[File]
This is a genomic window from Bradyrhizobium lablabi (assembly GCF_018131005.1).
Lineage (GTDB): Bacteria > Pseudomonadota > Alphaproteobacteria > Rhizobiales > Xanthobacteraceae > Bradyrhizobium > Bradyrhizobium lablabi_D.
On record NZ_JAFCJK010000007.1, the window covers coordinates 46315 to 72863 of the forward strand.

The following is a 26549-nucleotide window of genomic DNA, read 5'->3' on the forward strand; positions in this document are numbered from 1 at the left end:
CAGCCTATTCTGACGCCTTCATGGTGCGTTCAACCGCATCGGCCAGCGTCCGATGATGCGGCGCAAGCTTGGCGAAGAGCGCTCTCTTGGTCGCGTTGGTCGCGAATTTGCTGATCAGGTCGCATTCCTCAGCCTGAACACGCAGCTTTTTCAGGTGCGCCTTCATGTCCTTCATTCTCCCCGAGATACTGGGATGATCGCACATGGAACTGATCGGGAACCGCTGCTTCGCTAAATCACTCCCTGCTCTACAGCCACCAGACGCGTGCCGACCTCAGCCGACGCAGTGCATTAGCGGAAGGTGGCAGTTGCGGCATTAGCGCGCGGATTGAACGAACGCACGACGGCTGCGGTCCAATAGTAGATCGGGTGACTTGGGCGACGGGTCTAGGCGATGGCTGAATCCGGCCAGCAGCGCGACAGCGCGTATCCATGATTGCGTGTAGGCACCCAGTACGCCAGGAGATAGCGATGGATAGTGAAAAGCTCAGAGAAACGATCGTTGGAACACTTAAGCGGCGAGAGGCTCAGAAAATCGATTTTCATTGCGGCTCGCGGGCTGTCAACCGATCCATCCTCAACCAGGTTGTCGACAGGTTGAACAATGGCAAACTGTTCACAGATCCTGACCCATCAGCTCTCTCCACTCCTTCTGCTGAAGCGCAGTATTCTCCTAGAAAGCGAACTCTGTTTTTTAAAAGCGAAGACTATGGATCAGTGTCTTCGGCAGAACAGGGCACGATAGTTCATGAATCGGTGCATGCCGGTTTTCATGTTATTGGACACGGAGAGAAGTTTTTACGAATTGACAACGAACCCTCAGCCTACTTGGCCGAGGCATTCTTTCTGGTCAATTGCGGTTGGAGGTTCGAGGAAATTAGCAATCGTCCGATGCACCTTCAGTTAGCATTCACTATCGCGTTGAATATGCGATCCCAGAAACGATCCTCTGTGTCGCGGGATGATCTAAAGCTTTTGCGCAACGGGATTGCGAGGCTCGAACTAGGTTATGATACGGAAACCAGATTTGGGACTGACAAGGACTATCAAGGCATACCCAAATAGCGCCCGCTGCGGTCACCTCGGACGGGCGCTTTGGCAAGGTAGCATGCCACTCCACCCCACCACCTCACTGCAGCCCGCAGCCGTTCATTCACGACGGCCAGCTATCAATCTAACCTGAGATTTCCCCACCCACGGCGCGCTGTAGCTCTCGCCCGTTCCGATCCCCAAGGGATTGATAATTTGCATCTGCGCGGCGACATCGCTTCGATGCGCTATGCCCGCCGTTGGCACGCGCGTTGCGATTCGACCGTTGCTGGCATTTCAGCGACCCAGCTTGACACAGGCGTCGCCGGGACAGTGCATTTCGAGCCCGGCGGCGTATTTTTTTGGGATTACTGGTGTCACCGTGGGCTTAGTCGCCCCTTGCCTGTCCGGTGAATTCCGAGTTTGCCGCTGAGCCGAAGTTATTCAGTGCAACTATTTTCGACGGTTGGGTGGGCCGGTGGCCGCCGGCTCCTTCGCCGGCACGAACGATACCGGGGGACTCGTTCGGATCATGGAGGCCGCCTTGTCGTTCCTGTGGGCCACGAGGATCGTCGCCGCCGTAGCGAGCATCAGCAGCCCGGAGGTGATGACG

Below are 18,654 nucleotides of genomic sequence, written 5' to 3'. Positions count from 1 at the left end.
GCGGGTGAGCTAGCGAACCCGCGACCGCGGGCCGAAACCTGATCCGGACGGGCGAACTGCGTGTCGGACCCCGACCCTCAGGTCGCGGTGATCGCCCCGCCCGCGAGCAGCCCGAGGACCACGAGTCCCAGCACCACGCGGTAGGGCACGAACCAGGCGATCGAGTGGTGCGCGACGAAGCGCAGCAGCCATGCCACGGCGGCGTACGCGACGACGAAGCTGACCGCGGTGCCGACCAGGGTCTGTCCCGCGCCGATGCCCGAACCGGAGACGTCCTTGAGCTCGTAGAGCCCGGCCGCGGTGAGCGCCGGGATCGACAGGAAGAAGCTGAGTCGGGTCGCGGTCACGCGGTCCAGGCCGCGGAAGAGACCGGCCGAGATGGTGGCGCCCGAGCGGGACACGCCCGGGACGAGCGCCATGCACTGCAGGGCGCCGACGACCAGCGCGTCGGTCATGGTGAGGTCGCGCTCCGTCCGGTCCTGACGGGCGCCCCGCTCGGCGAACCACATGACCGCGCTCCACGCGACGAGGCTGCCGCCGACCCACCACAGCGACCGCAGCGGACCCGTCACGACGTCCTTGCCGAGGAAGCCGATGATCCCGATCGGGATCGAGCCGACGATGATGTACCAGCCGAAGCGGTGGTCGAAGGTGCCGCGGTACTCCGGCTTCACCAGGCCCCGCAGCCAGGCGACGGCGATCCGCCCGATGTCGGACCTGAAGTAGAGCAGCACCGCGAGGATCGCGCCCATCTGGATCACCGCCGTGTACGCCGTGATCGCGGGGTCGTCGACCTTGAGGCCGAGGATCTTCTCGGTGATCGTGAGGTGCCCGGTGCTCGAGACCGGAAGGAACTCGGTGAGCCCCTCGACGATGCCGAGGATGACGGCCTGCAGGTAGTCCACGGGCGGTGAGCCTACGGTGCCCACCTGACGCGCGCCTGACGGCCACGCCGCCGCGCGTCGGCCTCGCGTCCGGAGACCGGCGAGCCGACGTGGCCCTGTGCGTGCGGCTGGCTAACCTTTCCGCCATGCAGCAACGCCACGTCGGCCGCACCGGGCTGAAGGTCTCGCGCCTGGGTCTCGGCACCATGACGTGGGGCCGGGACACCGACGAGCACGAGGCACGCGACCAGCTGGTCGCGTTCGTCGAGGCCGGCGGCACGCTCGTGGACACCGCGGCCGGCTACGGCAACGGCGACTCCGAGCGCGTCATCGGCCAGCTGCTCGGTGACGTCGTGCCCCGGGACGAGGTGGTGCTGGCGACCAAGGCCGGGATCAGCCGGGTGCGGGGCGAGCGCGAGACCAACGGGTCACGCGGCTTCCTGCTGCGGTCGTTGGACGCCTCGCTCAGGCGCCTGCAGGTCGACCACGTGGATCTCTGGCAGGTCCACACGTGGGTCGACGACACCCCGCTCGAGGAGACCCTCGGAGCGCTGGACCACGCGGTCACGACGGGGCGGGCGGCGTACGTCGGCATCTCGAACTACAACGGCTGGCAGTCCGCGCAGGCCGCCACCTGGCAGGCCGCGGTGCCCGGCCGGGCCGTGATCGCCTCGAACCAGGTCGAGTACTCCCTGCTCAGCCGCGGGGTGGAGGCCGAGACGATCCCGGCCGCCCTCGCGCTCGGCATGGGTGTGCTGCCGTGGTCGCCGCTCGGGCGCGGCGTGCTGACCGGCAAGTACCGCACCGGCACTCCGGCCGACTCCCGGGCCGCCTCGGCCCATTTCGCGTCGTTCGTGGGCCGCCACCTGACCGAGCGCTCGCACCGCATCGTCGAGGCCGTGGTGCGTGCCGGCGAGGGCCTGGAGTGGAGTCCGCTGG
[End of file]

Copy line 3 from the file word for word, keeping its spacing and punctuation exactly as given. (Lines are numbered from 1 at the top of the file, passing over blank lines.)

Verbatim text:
On record NZ_JAFCJK010000007.1, the window covers coordinates 46315 to 72863 of the forward strand.